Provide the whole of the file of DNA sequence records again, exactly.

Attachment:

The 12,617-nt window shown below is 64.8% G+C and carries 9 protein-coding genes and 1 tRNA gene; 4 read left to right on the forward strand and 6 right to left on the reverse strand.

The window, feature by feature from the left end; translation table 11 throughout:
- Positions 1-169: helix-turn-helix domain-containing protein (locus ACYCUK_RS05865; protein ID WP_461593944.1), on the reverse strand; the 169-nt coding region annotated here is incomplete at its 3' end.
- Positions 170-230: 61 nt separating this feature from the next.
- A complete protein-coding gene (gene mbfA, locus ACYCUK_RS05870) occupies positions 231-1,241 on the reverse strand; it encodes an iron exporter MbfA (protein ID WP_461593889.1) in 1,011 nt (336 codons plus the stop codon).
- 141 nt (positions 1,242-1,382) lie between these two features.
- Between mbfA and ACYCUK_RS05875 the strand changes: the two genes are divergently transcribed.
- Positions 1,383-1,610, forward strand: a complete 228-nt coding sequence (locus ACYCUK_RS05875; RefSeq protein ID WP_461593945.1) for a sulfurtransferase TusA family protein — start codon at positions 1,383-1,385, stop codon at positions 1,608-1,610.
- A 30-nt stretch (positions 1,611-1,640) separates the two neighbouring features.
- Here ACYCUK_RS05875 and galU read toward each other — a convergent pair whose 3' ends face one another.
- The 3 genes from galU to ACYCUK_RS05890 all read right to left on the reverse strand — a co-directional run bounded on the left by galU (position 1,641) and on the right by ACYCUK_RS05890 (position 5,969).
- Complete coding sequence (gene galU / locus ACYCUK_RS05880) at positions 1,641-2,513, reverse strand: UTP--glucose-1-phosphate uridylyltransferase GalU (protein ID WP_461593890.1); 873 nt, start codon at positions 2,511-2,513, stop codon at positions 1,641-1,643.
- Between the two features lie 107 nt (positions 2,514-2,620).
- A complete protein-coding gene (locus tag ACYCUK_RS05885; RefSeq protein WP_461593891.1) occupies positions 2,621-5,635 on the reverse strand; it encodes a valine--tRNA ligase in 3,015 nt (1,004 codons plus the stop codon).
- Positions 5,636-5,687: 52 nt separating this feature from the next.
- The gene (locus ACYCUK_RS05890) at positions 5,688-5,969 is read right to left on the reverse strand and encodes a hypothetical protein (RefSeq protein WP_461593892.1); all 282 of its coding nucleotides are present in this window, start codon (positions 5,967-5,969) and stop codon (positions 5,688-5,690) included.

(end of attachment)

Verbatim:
The 12,617-nt window shown below is 64.8% G+C and carries 9 protein-coding genes and 1 tRNA gene; 4 read left to right on the forward strand and 6 right to left on the reverse strand.

The window, feature by feature from the left end; translation table 11 throughout:
- Positions 1-169: helix-turn-helix domain-containing protein (locus ACYCUK_RS05865; protein ID WP_461593944.1), on the reverse strand; the 169-nt coding region annotated here is incomplete at its 3' end.
- Positions 170-230: 61 nt separating this feature from the next.
- A complete protein-coding gene (gene mbfA, locus ACYCUK_RS05870) occupies positions 231-1,241 on the reverse strand; it encodes an iron exporter MbfA (protein ID WP_461593889.1) in 1,011 nt (336 codons plus the stop codon).
- 141 nt (positions 1,242-1,382) lie between these two features.
- Between mbfA and ACYCUK_RS05875 the strand changes: the two genes are divergently transcribed.
- Positions 1,383-1,610, forward strand: a complete 228-nt coding sequence (locus ACYCUK_RS05875; RefSeq protein ID WP_461593945.1) for a sulfurtransferase TusA family protein — start codon at positions 1,383-1,385, stop codon at positions 1,608-1,610.
- A 30-nt stretch (positions 1,611-1,640) separates the two neighbouring features.
- Here ACYCUK_RS05875 and galU read toward each other — a convergent pair whose 3' ends face one another.
- The 3 genes from galU to ACYCUK_RS05890 all read right to left on the reverse strand — a co-directional run bounded on the left by galU (position 1,641) and on the right by ACYCUK_RS05890 (position 5,969).
- Complete coding sequence (gene galU / locus ACYCUK_RS05880) at positions 1,641-2,513, reverse strand: UTP--glucose-1-phosphate uridylyltransferase GalU (protein ID WP_461593890.1); 873 nt, start codon at positions 2,511-2,513, stop codon at positions 1,641-1,643.
- Between the two features lie 107 nt (positions 2,514-2,620).
- A complete protein-coding gene (locus tag ACYCUK_RS05885; RefSeq protein WP_461593891.1) occupies positions 2,621-5,635 on the reverse strand; it encodes a valine--tRNA ligase in 3,015 nt (1,004 codons plus the stop codon).
- Positions 5,636-5,687: 52 nt separating this feature from the next.
- The gene (locus ACYCUK_RS05890) at positions 5,688-5,969 is read right to left on the reverse strand and encodes a hypothetical protein (RefSeq protein WP_461593892.1); all 282 of its coding nucleotides are present in this window, start codon (positions 5,967-5,969) and stop codon (positions 5,688-5,690) included.